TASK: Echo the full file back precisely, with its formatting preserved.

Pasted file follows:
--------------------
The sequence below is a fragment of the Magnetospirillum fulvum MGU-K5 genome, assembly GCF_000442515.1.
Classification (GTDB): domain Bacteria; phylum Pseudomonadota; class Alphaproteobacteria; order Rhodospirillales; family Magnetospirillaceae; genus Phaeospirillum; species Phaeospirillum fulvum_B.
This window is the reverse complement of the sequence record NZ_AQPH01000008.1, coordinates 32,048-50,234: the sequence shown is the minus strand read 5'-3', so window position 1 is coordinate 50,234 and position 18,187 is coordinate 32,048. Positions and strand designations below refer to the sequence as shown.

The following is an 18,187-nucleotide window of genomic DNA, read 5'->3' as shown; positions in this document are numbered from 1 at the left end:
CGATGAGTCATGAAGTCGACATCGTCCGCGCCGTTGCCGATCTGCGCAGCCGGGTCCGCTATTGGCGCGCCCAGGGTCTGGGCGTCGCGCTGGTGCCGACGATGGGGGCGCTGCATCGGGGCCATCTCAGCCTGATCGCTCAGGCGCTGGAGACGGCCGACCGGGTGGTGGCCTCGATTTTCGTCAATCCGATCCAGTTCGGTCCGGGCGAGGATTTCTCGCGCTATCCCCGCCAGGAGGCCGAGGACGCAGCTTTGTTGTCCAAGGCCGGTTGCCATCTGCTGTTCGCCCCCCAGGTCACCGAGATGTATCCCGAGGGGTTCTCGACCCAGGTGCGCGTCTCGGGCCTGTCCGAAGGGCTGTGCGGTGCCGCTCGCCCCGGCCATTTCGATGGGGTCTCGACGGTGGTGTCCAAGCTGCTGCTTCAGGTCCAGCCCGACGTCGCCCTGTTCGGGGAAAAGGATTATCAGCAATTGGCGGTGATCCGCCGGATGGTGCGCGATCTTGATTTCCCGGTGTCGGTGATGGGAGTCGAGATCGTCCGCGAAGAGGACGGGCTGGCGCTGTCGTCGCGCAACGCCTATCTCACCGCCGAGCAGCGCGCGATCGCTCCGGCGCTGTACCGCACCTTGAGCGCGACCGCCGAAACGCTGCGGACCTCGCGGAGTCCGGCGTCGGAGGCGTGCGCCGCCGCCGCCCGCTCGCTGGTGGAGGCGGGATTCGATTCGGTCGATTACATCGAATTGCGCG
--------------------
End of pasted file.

The sequence below is a fragment of the Magnetospirillum fulvum MGU-K5 genome, assembly GCF_000442515.1.
Classification (GTDB): domain Bacteria; phylum Pseudomonadota; class Alphaproteobacteria; order Rhodospirillales; family Magnetospirillaceae; genus Phaeospirillum; species Phaeospirillum fulvum_B.
This window is the reverse complement of the sequence record NZ_AQPH01000008.1, coordinates 32,048-50,234: the sequence shown is the minus strand read 5'-3', so window position 1 is coordinate 50,234 and position 18,187 is coordinate 32,048. Positions and strand designations below refer to the sequence as shown.

The following is an 18,187-nucleotide window of genomic DNA, read 5'->3' as shown; positions in this document are numbered from 1 at the left end:
CGATGAGTCATGAAGTCGACATCGTCCGCGCCGTTGCCGATCTGCGCAGCCGGGTCCGCTATTGGCGCGCCCAGGGTCTGGGCGTCGCGCTGGTGCCGACGATGGGGGCGCTGCATCGGGGCCATCTCAGCCTGATCGCTCAGGCGCTGGAGACGGCCGACCGGGTGGTGGCCTCGATTTTCGTCAATCCGATCCAGTTCGGTCCGGGCGAGGATTTCTCGCGCTATCCCCGCCAGGAGGCCGAGGACGCAGCTTTGTTGTCCAAGGCCGGTTGCCATCTGCTGTTCGCCCCCCAGGTCACCGAGATGTATCCCGAGGGGTTCTCGACCCAGGTGCGCGTCTCGGGCCTGTCCGAAGGGCTGTGCGGTGCCGCTCGCCCCGGCCATTTCGATGGGGTCTCGACGGTGGTGTCCAAGCTGCTGCTTCAGGTCCAGCCCGACGTCGCCCTGTTCGGGGAAAAGGATTATCAGCAATTGGCGGTGATCCGCCGGATGGTGCGCGATCTTGATTTCCCGGTGTCGGTGATGGGAGTCGAGATCGTCCGCGAAGAGGACGGGCTGGCGCTGTCGTCGCGCAACGCCTATCTCACCGCCGAGCAGCGCGCGATCGCTCCGGCGCTGTACCGCACCTTGAGCGCGACCGCCGAAACGCTGCGGACCTCGCGGAGTCCGGCGTCGGAGGCGTGCGCCGCCGCCGCCCGCTCGCTGGTGGAGGCGGGATTCGATTCGGTCGATTACATCGAATTGCGCG